EHRA Position Paper on Drug Policy

Use of psychoactive substances can be observed at different stages of civilization development. Traditional use of drugs – for example, of coca leaves in South America or cannabis in the Middle East, – has been largely displaced by alcohol and tobacco as a result of the expansion of tobacco and alcohol companies. Nowadays people use psychoactive substances, including drugs, for various reasons – for some it can be an important part of socialization and recreation, for others drugs help to cope with trauma or stress. It is a mistake to believe that drugs are used only by dependent or mentally unstable people or criminals. Only a small proportion of people who use drugs are in fact addicted to them. However, the current international legislation and the laws of the CEECA countries ignore this fact and are based on the assumption that any drug use is extremely dangerous for health, leads to lack of control and dependence and can’t be considered a “normal behavior”.

We want to ensure that international and national drug policies reflect in the legal frameworks that:

  • People use drugs for various reasons, including for socialization or leisure purposes;
  • Drug use is not the evidence of mental illness or antisocial behavior in most cases;
  • Certain patterns of drug use carry health-related risks, and therefore drug policies should be based on harm reduction principles.

Drug use or drug addiction diagnosis should not be the grounds for deprivation or restriction of political, economic, social and cultural rights. Years of anti-drug policies implementation and criminalization have led to systematic violations of the rights of millions of people who use drugs, including their right to life. Women who use drugs are less likely than men to access essential health and social services and are more likely to experience violence. The groundless practice of deprivation of parental rights due to drug use is widespread in the region.  “Drug registry”, which is the registration of people who use drugs who have applied for treatment or brought to the attention of police, aggravates the vulnerability to discrimination and violence against people who use drugs in CEECA countries even further. The practice of drug registry leads to systematic disclosure of medical information and restriction of rights.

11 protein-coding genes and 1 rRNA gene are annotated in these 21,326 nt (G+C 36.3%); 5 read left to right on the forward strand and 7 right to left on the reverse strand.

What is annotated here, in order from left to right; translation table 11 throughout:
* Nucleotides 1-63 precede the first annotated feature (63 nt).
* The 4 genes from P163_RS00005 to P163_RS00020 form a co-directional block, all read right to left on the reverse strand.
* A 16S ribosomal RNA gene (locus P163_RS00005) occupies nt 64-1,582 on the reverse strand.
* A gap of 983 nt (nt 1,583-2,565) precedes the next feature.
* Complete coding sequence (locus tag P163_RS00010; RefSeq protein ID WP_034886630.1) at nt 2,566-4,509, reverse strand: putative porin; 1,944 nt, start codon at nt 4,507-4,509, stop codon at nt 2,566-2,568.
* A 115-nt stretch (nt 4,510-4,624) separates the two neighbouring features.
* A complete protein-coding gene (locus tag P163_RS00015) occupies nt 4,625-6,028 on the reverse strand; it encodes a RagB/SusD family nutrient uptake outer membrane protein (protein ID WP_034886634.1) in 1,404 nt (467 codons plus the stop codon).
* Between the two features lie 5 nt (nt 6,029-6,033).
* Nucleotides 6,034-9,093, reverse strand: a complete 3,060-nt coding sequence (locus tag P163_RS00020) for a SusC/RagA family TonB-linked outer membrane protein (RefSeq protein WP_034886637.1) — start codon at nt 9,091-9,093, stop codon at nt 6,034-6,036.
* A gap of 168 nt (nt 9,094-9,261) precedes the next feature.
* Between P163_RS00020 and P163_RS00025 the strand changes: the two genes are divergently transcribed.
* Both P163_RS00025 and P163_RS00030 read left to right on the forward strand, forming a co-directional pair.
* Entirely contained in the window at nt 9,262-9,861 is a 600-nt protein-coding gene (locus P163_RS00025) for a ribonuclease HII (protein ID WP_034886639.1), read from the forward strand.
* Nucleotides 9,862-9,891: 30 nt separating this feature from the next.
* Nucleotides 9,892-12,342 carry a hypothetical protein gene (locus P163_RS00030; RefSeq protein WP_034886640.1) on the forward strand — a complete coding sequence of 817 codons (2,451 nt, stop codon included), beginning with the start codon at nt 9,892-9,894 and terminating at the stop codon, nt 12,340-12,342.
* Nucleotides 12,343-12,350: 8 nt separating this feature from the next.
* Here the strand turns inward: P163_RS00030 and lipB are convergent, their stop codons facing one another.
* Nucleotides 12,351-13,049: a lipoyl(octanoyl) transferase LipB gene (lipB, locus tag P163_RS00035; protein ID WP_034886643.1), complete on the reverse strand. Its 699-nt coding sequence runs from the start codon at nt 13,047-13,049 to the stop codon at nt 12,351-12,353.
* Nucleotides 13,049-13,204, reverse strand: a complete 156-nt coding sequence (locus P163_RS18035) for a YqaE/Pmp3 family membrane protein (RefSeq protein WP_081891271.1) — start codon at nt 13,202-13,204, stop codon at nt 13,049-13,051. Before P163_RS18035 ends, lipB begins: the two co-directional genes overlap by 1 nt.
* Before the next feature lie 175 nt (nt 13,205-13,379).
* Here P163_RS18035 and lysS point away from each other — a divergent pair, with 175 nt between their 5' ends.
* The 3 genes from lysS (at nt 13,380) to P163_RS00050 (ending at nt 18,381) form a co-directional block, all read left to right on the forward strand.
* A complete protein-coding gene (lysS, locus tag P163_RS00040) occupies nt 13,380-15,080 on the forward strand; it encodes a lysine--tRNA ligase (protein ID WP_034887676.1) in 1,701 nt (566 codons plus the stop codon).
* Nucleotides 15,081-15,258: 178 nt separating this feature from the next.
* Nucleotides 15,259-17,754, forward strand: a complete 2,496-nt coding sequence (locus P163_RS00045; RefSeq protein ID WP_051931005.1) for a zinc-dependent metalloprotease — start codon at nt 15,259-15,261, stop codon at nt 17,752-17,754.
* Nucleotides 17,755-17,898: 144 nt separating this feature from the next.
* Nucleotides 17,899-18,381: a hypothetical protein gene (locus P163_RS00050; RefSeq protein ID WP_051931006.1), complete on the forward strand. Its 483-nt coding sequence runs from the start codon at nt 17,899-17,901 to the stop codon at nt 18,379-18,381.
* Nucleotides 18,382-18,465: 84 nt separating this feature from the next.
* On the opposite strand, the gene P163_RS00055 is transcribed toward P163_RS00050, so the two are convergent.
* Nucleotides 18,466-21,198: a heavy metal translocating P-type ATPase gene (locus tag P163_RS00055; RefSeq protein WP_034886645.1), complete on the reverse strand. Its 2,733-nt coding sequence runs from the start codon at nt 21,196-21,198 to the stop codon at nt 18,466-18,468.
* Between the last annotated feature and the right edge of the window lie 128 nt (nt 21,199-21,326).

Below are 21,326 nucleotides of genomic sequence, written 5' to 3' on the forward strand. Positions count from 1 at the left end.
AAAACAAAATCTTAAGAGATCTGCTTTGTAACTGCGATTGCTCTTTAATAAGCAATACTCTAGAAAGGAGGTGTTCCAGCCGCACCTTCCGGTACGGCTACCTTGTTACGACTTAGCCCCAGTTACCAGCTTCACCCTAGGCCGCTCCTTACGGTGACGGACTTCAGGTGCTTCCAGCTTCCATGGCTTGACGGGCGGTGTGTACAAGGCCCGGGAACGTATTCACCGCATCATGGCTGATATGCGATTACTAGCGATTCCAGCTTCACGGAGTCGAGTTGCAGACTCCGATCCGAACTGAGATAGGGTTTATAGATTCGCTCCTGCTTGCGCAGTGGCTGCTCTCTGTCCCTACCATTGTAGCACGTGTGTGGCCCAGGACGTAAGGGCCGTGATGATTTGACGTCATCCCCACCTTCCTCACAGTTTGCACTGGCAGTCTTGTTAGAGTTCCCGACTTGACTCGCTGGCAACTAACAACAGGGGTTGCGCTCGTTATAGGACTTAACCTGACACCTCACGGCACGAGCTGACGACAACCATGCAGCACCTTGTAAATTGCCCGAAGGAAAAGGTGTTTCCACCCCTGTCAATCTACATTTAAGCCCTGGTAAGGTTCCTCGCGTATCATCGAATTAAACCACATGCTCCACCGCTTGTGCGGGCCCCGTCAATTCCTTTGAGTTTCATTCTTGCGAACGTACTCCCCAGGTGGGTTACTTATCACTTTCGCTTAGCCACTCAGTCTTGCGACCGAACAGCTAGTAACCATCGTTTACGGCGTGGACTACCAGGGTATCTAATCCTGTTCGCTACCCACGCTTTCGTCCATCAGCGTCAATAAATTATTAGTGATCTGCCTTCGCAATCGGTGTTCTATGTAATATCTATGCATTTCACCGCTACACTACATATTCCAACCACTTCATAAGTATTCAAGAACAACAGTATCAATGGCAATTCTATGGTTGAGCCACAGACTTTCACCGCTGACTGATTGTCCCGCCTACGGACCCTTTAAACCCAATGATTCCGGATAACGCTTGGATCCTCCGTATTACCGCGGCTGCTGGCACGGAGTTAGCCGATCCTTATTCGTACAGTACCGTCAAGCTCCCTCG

Our actions are aimed to ensure that the following measures are taken in the countries of CEECA:

  • Special measures to protect people who use drugs from systematic discrimination and violence;
  • Special measures to protect the data of people who use drugs, including their medical data; and
  • Drug registries should be abolished.